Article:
One of the main disconnects between marketing and sales departments is defining what is valuable and relevant content. When first introduced to content (or inbound) marketing, the emphasis is on creating content that doesn’t just sell or promote your product or service. This distinction is crucial when comparing content marketing to traditional marketing methods, where selling your products and services meant blasting customers with constant advertising.  

This non-promotional aspect of content marketing can cause sales team to overlook it. If a buyer indicates they’re interested in your product or service, of course a sales rep is going to try to sell them. They might think that content marketing principles can’t apply if they’re ready to put their product and services front and center.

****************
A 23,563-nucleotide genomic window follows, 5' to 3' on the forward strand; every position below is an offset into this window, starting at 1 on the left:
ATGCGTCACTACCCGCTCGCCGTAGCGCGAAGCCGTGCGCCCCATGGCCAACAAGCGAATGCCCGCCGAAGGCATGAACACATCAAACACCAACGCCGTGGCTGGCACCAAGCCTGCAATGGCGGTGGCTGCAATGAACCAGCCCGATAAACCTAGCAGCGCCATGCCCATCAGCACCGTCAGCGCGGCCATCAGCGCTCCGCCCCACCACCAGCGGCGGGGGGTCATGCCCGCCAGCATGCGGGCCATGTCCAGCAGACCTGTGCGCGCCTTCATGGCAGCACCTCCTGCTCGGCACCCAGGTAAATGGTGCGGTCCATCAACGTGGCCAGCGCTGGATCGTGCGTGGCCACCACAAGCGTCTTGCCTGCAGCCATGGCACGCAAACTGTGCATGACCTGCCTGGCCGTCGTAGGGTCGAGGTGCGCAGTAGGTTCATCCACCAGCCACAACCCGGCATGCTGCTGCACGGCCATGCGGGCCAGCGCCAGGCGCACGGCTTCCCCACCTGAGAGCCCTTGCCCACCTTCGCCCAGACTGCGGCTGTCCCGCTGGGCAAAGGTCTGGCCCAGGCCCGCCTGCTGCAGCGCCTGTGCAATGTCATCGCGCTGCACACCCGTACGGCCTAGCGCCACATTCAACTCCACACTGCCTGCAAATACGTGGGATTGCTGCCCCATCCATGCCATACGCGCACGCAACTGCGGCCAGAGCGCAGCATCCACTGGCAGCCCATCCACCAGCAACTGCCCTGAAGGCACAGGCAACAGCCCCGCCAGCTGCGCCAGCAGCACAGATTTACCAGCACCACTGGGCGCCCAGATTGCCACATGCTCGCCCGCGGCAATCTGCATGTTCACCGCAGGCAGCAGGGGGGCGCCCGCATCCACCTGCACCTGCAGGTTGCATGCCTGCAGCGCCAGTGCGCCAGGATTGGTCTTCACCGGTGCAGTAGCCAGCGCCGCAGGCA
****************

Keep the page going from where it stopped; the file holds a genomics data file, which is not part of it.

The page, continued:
But, that’s not how we should think about content marketing, which is defined as distributing valuable and consistent content to a defined audience to drive a profitable customer action. Your content strategy can — and should — include your sales tools like collateral, demos, pricing sheets, ROI assessments, and more. Sales tools are how your sales reps deliver tailored content to interested prospects to drive them to buy.

Related Article: Content Marketing Strategy, Done Right

Aligning Sales Team with Content Marketing Strategies

Marketing and sales members can build a funnel that effectively engages the buyer throughout their entire purchase journey. They can work together in the following ways to apply content marketing principles:

Identifying Ideal Buyers

Your sales team can add valuable insight to creating profiles of ideal buyers, or personas. Because they work with prospects directly, they can best identify their ideal buyer’s role, problems and purchase motivation. Whether a person is a decision maker, economic approver, or end-user will affect what types of content they’re looking for and what they hoping to get out of them. For example, a CFO might need an ROI assessment before giving their approval, while an end-user might want to first see a demo of your product.